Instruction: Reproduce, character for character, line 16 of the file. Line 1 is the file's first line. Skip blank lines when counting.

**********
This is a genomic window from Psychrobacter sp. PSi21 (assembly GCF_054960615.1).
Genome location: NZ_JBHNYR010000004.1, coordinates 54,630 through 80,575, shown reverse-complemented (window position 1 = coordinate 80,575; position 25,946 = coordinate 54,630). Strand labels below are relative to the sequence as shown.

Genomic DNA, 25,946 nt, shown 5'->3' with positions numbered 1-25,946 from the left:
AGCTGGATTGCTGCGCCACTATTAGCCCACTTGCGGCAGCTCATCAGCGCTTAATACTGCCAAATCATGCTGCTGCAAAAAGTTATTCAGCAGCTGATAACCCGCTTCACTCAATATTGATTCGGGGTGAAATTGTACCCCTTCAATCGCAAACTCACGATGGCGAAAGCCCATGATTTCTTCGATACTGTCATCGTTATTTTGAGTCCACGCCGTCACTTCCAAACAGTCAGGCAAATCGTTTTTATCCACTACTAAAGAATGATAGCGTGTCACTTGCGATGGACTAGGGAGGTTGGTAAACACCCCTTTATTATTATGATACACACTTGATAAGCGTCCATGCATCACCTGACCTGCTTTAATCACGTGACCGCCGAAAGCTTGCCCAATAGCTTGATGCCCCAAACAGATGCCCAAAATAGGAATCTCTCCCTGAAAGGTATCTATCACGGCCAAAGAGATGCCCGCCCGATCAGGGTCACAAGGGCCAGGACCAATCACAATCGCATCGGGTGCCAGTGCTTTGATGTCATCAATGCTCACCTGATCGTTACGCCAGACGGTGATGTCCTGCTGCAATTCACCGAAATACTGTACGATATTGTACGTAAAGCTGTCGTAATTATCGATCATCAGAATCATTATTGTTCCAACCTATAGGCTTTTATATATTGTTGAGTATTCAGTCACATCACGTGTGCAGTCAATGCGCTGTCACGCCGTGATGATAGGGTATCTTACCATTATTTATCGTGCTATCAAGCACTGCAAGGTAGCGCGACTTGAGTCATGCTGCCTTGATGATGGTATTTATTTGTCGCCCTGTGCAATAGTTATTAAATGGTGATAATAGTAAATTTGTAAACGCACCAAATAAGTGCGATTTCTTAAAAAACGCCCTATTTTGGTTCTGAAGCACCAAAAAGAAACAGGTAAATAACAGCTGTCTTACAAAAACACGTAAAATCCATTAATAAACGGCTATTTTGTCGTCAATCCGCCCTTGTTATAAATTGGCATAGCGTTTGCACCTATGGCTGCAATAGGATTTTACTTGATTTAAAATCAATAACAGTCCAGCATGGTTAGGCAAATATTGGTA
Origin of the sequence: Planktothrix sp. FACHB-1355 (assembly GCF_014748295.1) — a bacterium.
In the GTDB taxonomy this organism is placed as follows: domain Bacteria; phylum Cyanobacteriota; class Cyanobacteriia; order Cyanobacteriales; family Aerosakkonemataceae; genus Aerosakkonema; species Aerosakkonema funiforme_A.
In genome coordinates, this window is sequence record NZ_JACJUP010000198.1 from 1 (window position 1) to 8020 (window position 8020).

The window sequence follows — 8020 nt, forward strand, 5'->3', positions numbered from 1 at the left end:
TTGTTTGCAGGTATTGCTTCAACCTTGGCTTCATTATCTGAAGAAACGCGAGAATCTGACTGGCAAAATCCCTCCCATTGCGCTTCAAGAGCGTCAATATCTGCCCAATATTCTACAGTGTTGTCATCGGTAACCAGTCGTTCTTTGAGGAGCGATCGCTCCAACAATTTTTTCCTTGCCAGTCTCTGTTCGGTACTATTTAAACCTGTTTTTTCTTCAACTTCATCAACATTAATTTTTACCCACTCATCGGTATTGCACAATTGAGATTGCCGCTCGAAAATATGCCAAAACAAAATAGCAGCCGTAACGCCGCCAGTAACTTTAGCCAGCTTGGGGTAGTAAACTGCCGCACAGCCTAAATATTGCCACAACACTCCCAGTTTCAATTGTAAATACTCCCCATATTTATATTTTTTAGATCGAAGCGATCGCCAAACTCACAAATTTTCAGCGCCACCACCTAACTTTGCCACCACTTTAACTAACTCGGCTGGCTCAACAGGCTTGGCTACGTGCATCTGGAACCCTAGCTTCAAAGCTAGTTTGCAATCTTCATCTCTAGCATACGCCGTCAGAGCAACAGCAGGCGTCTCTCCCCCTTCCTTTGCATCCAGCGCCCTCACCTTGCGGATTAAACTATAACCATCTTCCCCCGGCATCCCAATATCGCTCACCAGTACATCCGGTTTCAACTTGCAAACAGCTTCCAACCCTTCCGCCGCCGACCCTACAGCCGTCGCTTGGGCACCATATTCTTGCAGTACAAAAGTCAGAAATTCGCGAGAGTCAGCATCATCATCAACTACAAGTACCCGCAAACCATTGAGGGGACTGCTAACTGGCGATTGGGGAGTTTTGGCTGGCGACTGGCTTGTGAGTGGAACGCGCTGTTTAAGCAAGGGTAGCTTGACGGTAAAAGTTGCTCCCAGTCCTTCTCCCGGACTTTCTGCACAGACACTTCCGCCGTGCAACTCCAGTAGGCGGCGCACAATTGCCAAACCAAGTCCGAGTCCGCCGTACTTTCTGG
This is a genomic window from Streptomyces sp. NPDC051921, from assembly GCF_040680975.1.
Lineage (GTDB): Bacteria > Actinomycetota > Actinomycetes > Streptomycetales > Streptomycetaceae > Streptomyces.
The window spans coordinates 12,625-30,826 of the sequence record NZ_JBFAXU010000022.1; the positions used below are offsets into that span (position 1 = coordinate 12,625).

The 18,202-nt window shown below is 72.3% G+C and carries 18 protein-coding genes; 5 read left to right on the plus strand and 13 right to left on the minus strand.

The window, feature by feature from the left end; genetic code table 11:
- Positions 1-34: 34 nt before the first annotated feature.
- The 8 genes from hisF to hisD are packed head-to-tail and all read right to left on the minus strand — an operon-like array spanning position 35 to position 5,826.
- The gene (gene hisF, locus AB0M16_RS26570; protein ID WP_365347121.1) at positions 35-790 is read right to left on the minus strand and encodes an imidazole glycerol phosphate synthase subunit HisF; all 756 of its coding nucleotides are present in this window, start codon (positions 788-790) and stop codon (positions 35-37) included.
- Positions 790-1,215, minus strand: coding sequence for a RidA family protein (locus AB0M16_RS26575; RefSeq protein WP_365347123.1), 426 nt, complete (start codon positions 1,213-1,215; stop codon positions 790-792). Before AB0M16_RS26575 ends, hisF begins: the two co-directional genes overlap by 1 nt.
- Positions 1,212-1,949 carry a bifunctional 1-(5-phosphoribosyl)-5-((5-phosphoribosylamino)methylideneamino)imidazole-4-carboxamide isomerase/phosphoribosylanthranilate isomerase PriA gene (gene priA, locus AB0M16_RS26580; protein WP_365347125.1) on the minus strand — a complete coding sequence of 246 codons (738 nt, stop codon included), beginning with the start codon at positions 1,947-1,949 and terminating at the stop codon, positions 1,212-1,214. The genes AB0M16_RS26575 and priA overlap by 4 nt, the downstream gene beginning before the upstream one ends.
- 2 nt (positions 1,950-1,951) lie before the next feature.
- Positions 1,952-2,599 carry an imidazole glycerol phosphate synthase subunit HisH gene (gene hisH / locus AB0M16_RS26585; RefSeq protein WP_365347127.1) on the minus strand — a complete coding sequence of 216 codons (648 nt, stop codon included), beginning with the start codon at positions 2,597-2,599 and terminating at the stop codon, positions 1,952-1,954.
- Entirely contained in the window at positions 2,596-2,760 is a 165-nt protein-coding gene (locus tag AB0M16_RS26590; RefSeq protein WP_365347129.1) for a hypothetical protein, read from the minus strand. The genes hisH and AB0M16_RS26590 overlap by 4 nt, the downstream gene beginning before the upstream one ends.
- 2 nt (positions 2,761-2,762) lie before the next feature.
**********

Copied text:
- The 8 genes from hisF to hisD are packed head-to-tail and all read right to left on the minus strand — an operon-like array spanning position 35 to position 5,826.